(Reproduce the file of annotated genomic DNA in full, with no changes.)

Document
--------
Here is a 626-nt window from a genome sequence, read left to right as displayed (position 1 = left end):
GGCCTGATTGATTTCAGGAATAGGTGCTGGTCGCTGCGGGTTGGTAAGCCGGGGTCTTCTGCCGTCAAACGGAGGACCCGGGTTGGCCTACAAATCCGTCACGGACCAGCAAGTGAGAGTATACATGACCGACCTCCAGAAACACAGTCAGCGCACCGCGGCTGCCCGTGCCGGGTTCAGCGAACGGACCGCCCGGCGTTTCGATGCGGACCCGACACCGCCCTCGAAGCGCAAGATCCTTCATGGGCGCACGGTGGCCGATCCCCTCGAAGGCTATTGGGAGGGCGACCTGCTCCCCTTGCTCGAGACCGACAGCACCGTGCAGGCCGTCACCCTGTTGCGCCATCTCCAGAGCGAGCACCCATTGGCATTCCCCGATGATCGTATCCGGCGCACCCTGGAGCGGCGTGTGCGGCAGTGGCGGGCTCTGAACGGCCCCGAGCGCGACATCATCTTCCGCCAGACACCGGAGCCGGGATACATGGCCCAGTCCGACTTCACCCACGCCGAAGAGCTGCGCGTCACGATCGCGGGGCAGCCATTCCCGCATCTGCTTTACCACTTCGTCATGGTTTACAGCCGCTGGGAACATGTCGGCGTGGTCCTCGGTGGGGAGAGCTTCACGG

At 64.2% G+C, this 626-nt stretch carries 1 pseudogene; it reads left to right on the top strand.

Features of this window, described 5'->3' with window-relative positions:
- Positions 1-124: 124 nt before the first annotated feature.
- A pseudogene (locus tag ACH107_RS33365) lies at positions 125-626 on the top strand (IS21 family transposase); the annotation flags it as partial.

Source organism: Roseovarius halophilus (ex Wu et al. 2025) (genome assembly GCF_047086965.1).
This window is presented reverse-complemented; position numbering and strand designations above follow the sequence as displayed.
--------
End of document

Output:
Here is a 626-nt window from a genome sequence, read left to right as displayed (position 1 = left end):
GGCCTGATTGATTTCAGGAATAGGTGCTGGTCGCTGCGGGTTGGTAAGCCGGGGTCTTCTGCCGTCAAACGGAGGACCCGGGTTGGCCTACAAATCCGTCACGGACCAGCAAGTGAGAGTATACATGACCGACCTCCAGAAACACAGTCAGCGCACCGCGGCTGCCCGTGCCGGGTTCAGCGAACGGACCGCCCGGCGTTTCGATGCGGACCCGACACCGCCCTCGAAGCGCAAGATCCTTCATGGGCGCACGGTGGCCGATCCCCTCGAAGGCTATTGGGAGGGCGACCTGCTCCCCTTGCTCGAGACCGACAGCACCGTGCAGGCCGTCACCCTGTTGCGCCATCTCCAGAGCGAGCACCCATTGGCATTCCCCGATGATCGTATCCGGCGCACCCTGGAGCGGCGTGTGCGGCAGTGGCGGGCTCTGAACGGCCCCGAGCGCGACATCATCTTCCGCCAGACACCGGAGCCGGGATACATGGCCCAGTCCGACTTCACCCACGCCGAAGAGCTGCGCGTCACGATCGCGGGGCAGCCATTCCCGCATCTGCTTTACCACTTCGTCATGGTTTACAGCCGCTGGGAACATGTCGGCGTGGTCCTCGGTGGGGAGAGCTTCACGG

At 64.2% G+C, this 626-nt stretch carries 1 pseudogene; it reads left to right on the top strand.

Features of this window, described 5'->3' with window-relative positions:
- Positions 1-124: 124 nt before the first annotated feature.
- A pseudogene (locus tag ACH107_RS33365) lies at positions 125-626 on the top strand (IS21 family transposase); the annotation flags it as partial.

Source organism: Roseovarius halophilus (ex Wu et al. 2025) (genome assembly GCF_047086965.1).
This window is presented reverse-complemented; position numbering and strand designations above follow the sequence as displayed.